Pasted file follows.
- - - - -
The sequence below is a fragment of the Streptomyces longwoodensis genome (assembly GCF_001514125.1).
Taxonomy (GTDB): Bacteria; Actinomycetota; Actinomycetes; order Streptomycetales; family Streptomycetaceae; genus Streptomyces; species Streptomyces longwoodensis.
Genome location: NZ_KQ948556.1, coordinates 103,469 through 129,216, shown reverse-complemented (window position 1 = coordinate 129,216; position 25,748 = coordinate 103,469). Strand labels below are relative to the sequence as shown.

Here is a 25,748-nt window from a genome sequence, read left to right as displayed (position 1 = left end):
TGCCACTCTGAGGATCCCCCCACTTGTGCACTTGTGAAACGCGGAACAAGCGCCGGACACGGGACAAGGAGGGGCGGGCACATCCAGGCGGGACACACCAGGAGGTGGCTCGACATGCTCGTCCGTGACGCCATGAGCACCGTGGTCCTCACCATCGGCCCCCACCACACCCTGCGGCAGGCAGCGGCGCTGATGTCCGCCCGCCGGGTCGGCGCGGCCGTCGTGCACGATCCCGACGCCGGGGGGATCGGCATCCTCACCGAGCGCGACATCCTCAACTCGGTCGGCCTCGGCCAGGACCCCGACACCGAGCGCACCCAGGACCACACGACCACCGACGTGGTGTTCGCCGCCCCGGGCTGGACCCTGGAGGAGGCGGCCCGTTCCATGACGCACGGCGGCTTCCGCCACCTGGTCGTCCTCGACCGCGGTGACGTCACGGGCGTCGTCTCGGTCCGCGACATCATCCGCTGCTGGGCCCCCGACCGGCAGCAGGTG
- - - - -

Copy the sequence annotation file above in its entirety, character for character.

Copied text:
The sequence below is a fragment of the Streptomyces longwoodensis genome (assembly GCF_001514125.1).
Taxonomy (GTDB): Bacteria; Actinomycetota; Actinomycetes; order Streptomycetales; family Streptomycetaceae; genus Streptomyces; species Streptomyces longwoodensis.
Genome location: NZ_KQ948556.1, coordinates 103,469 through 129,216, shown reverse-complemented (window position 1 = coordinate 129,216; position 25,748 = coordinate 103,469). Strand labels below are relative to the sequence as shown.

Here is a 25,748-nt window from a genome sequence, read left to right as displayed (position 1 = left end):
TGCCACTCTGAGGATCCCCCCACTTGTGCACTTGTGAAACGCGGAACAAGCGCCGGACACGGGACAAGGAGGGGCGGGCACATCCAGGCGGGACACACCAGGAGGTGGCTCGACATGCTCGTCCGTGACGCCATGAGCACCGTGGTCCTCACCATCGGCCCCCACCACACCCTGCGGCAGGCAGCGGCGCTGATGTCCGCCCGCCGGGTCGGCGCGGCCGTCGTGCACGATCCCGACGCCGGGGGGATCGGCATCCTCACCGAGCGCGACATCCTCAACTCGGTCGGCCTCGGCCAGGACCCCGACACCGAGCGCACCCAGGACCACACGACCACCGACGTGGTGTTCGCCGCCCCGGGCTGGACCCTGGAGGAGGCGGCCCGTTCCATGACGCACGGCGGCTTCCGCCACCTGGTCGTCCTCGACCGCGGTGACGTCACGGGCGTCGTCTCGGTCCGCGACATCATCCGCTGCTGGGCCCCCGACCGGCAGCAGGTG